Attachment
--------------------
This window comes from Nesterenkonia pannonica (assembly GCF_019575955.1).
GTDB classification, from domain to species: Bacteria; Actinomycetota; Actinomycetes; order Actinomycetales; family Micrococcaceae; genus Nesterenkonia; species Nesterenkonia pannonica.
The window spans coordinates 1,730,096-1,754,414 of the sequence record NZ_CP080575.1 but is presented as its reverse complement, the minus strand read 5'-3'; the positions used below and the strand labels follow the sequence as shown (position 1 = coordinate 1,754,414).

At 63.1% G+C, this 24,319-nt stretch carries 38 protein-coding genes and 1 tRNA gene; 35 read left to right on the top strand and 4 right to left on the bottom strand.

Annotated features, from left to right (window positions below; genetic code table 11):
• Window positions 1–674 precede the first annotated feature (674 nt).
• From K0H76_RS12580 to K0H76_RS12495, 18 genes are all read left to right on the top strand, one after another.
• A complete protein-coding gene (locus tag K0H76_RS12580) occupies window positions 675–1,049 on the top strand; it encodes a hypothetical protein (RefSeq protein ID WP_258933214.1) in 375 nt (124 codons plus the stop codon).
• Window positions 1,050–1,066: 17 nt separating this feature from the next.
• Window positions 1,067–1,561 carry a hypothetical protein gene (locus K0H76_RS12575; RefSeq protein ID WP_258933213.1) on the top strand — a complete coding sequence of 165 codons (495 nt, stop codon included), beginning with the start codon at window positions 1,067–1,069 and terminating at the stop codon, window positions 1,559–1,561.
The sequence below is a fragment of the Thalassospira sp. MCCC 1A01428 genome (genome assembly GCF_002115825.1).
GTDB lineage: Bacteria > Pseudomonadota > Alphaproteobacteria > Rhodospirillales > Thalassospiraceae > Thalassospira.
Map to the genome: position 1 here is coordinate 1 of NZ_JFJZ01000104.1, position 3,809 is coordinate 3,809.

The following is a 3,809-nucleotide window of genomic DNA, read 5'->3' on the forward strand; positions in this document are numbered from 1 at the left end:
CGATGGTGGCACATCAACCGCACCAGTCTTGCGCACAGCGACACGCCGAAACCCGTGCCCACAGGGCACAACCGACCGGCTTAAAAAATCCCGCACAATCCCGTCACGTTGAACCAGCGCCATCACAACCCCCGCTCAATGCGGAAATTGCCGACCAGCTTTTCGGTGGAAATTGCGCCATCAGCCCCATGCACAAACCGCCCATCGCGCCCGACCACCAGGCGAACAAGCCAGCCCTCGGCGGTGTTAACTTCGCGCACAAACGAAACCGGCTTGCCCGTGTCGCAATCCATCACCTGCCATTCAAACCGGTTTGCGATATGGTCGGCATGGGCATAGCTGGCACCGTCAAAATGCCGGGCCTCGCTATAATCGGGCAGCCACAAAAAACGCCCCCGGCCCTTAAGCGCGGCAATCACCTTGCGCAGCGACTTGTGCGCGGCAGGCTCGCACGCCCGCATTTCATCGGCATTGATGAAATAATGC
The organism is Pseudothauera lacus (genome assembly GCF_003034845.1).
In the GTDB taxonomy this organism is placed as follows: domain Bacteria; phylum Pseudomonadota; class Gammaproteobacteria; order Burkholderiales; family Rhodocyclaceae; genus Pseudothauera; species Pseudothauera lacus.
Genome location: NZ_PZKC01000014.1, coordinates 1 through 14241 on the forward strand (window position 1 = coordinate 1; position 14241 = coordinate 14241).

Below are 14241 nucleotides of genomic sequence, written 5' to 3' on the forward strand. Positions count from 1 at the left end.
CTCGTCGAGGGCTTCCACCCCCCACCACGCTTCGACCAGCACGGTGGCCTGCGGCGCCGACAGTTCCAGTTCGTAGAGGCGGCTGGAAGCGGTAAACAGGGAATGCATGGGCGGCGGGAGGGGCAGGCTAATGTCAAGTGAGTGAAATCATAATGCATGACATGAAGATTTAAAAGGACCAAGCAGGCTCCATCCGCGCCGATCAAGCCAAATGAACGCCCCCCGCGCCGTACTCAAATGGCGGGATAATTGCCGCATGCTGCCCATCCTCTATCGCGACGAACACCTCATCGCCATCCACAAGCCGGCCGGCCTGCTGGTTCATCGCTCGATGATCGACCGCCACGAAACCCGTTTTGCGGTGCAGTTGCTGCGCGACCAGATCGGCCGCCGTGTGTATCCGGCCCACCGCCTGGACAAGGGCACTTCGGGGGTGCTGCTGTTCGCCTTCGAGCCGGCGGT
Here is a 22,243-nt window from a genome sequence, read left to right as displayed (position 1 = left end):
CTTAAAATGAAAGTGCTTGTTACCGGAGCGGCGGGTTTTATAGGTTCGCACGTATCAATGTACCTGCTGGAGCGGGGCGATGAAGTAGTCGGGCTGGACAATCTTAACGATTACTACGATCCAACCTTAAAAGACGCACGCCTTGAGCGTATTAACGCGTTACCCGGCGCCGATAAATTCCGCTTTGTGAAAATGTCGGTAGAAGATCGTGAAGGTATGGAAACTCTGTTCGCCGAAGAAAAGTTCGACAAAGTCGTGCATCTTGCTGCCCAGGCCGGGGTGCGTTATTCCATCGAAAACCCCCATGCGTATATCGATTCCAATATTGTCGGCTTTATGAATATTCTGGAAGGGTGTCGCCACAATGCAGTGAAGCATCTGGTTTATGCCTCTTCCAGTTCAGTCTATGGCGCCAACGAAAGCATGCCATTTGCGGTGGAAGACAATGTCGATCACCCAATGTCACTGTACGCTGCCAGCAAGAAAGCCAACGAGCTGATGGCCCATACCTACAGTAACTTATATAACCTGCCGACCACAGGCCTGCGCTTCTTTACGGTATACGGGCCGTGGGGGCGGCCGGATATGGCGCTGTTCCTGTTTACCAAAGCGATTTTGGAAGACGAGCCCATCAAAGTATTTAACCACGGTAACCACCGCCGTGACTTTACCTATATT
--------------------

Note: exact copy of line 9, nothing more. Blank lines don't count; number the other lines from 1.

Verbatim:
• Window positions 1,050–1,066: 17 nt separating this feature from the next.